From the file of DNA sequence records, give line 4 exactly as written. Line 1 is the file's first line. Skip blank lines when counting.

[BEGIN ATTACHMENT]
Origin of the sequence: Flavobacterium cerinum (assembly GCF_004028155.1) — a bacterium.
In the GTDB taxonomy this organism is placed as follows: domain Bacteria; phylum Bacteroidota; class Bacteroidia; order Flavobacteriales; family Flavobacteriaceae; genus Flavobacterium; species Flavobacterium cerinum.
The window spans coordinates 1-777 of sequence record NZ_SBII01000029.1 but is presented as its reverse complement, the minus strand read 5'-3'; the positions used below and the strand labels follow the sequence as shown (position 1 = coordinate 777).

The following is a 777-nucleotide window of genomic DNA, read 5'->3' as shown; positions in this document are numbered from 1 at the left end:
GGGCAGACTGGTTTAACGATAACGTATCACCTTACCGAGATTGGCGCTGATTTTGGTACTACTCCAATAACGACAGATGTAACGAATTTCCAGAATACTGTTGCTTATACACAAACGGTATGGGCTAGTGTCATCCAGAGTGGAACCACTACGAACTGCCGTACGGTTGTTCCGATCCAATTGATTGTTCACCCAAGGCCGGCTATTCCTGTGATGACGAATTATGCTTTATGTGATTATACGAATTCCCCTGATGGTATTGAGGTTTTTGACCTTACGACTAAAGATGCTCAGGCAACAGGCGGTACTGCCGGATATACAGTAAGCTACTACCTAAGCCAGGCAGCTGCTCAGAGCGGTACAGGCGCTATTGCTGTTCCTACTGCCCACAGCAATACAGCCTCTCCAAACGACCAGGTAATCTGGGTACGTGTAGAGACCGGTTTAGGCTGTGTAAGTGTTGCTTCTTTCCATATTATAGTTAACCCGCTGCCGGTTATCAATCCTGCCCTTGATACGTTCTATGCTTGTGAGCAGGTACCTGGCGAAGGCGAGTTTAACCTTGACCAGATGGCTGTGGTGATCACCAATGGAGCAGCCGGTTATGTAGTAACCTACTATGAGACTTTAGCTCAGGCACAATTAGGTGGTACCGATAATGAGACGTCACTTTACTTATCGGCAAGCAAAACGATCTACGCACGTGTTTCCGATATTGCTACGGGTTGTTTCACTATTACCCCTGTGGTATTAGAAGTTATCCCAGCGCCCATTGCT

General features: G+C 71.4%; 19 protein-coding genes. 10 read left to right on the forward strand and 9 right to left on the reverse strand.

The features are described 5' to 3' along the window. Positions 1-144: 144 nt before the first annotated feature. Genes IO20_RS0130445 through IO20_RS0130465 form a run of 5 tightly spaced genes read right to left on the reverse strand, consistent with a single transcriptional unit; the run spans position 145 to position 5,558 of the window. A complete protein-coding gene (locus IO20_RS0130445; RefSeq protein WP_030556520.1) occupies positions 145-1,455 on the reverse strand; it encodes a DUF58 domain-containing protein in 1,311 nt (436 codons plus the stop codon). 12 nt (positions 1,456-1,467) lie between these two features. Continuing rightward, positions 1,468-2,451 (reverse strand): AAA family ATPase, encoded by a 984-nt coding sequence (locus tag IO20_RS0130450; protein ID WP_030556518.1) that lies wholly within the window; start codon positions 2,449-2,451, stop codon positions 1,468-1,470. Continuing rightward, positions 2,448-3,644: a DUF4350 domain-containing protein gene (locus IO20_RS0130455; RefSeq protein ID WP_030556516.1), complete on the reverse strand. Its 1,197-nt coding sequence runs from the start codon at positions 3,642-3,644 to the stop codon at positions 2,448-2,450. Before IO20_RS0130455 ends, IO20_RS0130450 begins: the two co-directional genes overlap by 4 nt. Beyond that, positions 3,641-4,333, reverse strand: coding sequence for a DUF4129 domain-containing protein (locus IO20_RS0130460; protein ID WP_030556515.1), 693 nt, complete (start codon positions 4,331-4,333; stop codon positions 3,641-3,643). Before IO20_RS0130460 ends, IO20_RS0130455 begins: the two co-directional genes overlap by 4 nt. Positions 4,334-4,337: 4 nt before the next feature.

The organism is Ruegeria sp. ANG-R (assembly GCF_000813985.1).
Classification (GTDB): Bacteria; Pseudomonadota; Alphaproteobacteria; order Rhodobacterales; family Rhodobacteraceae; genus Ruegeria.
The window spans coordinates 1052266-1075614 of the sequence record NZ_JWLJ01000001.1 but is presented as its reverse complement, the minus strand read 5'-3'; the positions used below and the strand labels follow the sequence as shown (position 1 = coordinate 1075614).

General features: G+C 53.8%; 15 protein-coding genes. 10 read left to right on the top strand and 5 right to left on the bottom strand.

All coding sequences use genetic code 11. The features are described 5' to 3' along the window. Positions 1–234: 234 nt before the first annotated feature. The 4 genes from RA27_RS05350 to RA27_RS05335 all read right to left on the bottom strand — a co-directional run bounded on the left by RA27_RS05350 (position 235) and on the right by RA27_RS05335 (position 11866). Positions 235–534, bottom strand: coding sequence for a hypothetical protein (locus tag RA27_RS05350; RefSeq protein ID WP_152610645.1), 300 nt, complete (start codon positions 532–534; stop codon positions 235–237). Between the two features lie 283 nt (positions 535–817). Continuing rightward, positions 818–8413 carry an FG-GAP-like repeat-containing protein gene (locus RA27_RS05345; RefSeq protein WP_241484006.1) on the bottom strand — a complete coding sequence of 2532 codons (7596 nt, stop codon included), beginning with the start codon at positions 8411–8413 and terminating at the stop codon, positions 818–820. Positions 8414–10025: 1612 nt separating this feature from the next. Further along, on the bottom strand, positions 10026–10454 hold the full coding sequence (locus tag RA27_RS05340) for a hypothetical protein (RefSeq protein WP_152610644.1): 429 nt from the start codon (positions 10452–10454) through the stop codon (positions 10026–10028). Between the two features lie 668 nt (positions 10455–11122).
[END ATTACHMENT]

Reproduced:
The following is a 777-nucleotide window of genomic DNA, read 5'->3' as shown; positions in this document are numbered from 1 at the left end: